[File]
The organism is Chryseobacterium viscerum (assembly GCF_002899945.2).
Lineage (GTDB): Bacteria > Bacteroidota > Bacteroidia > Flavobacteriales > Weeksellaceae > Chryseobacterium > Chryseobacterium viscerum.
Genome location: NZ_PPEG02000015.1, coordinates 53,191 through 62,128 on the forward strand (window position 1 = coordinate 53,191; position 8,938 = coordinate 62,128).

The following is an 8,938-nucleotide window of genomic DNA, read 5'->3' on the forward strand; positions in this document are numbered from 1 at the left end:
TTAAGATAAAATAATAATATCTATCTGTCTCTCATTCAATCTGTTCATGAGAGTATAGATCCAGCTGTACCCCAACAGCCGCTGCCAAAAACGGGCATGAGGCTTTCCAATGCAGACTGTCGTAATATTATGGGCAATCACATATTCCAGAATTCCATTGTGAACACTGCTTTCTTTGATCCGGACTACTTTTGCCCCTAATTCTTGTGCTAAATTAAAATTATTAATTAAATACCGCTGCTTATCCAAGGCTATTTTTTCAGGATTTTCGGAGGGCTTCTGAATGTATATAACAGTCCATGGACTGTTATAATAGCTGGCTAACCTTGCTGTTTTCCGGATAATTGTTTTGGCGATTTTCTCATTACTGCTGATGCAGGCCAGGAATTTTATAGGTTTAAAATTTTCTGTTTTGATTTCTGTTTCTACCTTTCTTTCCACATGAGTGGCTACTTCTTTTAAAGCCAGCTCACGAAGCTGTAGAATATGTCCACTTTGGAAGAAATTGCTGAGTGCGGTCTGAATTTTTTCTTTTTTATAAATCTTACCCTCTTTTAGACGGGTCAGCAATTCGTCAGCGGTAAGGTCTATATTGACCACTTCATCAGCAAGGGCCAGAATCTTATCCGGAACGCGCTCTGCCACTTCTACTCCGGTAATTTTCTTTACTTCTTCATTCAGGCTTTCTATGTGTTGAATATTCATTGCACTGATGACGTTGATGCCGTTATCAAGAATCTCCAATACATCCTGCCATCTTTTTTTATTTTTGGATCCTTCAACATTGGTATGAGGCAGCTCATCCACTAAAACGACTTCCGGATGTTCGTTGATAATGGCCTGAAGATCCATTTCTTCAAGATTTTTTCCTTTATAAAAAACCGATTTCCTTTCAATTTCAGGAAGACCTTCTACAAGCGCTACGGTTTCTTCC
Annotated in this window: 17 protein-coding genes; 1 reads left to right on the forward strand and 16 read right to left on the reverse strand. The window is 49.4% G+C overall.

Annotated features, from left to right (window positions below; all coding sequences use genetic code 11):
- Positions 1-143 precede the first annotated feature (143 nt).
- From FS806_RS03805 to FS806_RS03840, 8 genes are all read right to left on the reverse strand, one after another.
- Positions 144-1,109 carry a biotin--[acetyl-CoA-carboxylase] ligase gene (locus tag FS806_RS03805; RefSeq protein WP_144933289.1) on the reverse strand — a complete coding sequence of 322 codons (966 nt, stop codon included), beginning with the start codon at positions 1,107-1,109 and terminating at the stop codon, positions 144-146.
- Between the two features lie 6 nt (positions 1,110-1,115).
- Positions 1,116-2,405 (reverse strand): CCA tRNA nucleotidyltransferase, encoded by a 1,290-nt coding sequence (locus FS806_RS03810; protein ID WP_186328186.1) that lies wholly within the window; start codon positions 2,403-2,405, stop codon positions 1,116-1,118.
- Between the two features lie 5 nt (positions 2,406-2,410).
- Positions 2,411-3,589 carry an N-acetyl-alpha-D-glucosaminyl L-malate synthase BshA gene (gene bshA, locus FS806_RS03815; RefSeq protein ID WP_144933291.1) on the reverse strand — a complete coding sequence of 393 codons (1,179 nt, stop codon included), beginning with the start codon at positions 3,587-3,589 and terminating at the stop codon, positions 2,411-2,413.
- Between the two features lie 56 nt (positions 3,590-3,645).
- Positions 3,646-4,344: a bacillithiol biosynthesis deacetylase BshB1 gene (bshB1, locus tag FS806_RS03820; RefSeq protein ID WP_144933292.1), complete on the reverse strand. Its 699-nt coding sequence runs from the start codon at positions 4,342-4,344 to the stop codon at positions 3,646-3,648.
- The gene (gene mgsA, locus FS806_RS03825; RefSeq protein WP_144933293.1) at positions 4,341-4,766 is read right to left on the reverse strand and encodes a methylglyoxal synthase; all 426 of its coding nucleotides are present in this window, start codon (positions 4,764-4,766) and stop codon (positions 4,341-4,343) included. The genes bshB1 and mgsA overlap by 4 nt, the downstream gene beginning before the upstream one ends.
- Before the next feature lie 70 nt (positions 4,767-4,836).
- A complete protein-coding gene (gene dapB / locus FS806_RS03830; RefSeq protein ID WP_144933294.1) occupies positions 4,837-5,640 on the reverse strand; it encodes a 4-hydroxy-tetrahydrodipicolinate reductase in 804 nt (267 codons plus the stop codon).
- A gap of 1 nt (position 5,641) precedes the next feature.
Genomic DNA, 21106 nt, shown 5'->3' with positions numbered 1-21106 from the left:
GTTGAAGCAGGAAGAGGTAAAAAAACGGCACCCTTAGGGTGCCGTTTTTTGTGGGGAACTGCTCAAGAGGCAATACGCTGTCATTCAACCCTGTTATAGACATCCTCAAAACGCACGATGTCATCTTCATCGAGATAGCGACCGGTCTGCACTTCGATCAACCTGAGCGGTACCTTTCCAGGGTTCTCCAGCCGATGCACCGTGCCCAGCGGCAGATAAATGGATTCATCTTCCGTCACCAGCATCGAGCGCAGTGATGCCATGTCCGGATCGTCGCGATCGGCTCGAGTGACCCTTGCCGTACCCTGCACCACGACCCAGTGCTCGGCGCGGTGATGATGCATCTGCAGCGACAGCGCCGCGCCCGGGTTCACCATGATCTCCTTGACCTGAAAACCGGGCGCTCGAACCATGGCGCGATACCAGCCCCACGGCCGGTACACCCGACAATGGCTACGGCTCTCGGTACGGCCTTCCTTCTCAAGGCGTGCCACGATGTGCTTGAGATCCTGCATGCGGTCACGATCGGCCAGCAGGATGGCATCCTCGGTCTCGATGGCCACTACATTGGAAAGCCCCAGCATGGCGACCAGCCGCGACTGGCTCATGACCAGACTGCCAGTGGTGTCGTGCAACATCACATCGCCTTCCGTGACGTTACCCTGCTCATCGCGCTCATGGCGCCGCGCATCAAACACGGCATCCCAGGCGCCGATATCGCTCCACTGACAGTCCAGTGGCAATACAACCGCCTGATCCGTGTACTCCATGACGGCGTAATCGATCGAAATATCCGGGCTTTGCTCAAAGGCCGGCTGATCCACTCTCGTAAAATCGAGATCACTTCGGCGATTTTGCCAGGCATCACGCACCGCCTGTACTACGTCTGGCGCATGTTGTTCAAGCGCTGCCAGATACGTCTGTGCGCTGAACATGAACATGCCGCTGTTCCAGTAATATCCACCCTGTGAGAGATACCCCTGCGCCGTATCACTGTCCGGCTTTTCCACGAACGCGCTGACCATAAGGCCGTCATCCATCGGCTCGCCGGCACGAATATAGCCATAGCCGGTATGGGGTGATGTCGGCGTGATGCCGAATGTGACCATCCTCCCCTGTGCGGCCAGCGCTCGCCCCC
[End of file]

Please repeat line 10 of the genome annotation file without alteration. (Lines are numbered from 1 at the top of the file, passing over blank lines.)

- Positions 144-1,109 carry a biotin--[acetyl-CoA-carboxylase] ligase gene (locus tag FS806_RS03805; RefSeq protein WP_144933289.1) on the reverse strand — a complete coding sequence of 322 codons (966 nt, stop codon included), beginning with the start codon at positions 1,107-1,109 and terminating at the stop codon, positions 144-146.